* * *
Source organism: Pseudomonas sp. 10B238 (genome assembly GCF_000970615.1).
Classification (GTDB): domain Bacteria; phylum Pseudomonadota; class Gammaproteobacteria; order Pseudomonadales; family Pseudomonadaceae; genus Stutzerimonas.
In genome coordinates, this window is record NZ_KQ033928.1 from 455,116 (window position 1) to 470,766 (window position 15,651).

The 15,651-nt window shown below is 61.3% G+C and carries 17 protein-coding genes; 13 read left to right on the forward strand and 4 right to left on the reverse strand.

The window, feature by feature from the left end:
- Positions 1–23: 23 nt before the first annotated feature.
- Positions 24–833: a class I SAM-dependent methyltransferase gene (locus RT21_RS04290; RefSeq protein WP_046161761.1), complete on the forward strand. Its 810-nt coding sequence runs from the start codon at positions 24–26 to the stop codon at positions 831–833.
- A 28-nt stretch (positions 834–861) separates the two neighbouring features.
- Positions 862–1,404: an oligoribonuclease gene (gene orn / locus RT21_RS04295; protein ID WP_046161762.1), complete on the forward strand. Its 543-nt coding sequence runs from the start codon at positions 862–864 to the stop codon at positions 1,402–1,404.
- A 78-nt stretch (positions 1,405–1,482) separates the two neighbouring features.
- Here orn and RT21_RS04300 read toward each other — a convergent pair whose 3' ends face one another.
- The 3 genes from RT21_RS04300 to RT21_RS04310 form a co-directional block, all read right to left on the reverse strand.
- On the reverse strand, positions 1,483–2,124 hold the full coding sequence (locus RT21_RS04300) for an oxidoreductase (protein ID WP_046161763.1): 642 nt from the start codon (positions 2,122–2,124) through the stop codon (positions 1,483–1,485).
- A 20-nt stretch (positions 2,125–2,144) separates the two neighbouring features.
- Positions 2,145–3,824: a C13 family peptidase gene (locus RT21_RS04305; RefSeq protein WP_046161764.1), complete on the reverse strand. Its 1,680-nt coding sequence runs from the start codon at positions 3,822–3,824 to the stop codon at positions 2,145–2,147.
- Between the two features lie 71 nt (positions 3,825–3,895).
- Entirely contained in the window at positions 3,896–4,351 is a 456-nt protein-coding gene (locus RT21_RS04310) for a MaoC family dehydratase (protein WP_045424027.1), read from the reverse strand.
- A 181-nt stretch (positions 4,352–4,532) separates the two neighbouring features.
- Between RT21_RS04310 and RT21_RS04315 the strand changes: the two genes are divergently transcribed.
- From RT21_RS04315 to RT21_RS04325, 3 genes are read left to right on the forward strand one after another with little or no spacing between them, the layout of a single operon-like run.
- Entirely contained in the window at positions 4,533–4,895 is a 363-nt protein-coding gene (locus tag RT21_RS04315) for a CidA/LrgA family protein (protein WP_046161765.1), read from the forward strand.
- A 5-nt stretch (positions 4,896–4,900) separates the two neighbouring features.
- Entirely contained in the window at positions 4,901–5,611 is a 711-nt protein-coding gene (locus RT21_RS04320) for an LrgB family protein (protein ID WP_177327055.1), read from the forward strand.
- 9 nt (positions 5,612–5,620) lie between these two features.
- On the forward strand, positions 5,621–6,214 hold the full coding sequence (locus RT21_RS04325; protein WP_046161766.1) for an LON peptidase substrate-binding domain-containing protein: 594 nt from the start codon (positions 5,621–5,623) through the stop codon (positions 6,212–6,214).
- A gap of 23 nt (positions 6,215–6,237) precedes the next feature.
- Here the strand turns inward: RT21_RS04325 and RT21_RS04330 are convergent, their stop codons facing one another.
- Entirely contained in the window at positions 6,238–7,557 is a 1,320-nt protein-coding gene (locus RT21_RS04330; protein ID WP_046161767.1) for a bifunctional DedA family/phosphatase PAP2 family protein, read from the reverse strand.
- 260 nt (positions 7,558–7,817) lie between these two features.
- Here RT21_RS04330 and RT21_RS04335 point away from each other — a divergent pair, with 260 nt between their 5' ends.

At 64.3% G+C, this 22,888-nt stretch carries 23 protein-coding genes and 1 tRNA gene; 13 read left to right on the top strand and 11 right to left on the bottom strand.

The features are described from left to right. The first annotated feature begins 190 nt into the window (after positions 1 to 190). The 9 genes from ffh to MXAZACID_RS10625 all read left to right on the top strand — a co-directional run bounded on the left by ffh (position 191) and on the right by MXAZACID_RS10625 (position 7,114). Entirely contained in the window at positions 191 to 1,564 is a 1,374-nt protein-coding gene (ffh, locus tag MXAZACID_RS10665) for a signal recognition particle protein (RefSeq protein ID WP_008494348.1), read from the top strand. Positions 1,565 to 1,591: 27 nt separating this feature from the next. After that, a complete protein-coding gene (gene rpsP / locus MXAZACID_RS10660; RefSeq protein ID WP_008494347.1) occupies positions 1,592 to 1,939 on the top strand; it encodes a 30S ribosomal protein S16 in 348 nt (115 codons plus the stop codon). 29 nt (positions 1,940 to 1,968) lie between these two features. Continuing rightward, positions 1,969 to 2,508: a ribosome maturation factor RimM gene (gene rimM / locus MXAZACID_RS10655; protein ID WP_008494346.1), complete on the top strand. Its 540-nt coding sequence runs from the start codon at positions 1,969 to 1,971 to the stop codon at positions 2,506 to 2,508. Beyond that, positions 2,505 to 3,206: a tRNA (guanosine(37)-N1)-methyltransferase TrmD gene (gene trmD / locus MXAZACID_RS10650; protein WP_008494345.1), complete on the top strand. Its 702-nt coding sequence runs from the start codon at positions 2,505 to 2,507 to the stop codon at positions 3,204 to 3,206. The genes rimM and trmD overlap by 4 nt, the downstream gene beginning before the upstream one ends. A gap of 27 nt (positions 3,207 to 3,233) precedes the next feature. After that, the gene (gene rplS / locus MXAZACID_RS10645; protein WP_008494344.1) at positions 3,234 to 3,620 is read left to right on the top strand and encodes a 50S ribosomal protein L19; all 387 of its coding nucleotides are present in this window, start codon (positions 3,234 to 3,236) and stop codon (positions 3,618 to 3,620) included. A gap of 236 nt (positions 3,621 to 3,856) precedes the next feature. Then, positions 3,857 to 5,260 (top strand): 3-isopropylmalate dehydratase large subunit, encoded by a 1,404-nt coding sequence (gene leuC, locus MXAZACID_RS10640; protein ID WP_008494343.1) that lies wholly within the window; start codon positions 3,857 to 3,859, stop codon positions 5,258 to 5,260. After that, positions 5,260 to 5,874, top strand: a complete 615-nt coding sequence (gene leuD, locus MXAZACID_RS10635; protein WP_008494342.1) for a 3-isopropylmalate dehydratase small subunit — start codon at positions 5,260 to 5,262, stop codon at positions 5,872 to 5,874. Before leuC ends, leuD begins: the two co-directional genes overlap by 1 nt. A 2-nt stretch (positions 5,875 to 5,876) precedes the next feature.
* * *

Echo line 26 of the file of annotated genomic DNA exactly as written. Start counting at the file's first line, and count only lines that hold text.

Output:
- A gap of 23 nt (positions 6,215–6,237) precedes the next feature.